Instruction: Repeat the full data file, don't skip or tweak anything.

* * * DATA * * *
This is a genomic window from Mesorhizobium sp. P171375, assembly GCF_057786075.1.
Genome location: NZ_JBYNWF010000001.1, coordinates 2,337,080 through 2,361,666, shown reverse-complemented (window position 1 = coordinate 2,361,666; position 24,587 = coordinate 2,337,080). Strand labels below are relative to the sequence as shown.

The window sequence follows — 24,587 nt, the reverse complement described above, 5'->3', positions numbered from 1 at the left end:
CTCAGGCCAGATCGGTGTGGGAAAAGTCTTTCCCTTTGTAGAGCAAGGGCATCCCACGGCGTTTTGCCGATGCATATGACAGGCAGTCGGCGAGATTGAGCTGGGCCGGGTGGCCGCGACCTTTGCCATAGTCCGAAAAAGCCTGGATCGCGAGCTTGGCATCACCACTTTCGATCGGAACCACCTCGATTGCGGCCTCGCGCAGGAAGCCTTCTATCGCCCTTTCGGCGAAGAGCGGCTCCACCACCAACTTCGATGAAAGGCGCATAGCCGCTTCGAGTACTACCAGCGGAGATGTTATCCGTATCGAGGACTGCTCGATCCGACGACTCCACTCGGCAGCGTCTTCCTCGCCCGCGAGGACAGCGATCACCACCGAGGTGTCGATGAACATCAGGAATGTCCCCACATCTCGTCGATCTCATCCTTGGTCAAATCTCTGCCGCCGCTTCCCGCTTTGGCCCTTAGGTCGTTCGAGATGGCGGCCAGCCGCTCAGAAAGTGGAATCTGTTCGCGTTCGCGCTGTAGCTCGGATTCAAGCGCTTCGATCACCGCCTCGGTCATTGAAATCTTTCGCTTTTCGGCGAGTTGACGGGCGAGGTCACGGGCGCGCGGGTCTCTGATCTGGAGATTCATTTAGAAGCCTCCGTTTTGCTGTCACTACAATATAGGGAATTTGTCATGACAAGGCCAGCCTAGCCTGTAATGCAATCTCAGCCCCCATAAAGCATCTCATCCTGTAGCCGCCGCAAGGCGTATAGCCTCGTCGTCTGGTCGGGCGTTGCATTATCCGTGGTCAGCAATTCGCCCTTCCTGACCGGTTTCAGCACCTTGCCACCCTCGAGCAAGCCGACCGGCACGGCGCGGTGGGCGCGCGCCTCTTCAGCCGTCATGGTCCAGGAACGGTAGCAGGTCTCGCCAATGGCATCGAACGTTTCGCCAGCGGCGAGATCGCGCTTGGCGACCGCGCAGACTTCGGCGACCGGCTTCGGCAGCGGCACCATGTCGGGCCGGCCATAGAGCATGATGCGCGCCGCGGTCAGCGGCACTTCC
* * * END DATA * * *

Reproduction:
This is a genomic window from Mesorhizobium sp. P171375, assembly GCF_057786075.1.
Genome location: NZ_JBYNWF010000001.1, coordinates 2,337,080 through 2,361,666, shown reverse-complemented (window position 1 = coordinate 2,361,666; position 24,587 = coordinate 2,337,080). Strand labels below are relative to the sequence as shown.

The window sequence follows — 24,587 nt, the reverse complement described above, 5'->3', positions numbered from 1 at the left end:
CTCAGGCCAGATCGGTGTGGGAAAAGTCTTTCCCTTTGTAGAGCAAGGGCATCCCACGGCGTTTTGCCGATGCATATGACAGGCAGTCGGCGAGATTGAGCTGGGCCGGGTGGCCGCGACCTTTGCCATAGTCCGAAAAAGCCTGGATCGCGAGCTTGGCATCACCACTTTCGATCGGAACCACCTCGATTGCGGCCTCGCGCAGGAAGCCTTCTATCGCCCTTTCGGCGAAGAGCGGCTCCACCACCAACTTCGATGAAAGGCGCATAGCCGCTTCGAGTACTACCAGCGGAGATGTTATCCGTATCGAGGACTGCTCGATCCGACGACTCCACTCGGCAGCGTCTTCCTCGCCCGCGAGGACAGCGATCACCACCGAGGTGTCGATGAACATCAGGAATGTCCCCACATCTCGTCGATCTCATCCTTGGTCAAATCTCTGCCGCCGCTTCCCGCTTTGGCCCTTAGGTCGTTCGAGATGGCGGCCAGCCGCTCAGAAAGTGGAATCTGTTCGCGTTCGCGCTGTAGCTCGGATTCAAGCGCTTCGATCACCGCCTCGGTCATTGAAATCTTTCGCTTTTCGGCGAGTTGACGGGCGAGGTCACGGGCGCGCGGGTCTCTGATCTGGAGATTCATTTAGAAGCCTCCGTTTTGCTGTCACTACAATATAGGGAATTTGTCATGACAAGGCCAGCCTAGCCTGTAATGCAATCTCAGCCCCCATAAAGCATCTCATCCTGTAGCCGCCGCAAGGCGTATAGCCTCGTCGTCTGGTCGGGCGTTGCATTATCCGTGGTCAGCAATTCGCCCTTCCTGACCGGTTTCAGCACCTTGCCACCCTCGAGCAAGCCGACCGGCACGGCGCGGTGGGCGCGCGCCTCTTCAGCCGTCATGGTCCAGGAACGGTAGCAGGTCTCGCCAATGGCATCGAACGTTTCGCCAGCGGCGAGATCGCGCTTGGCGACCGCGCAGACTTCGGCGACCGGCTTCGGCAGCGGCACCATGTCGGGCCGGCCATAGAGCATGATGCGCGCCGCGGTCAGCGGCACTTCC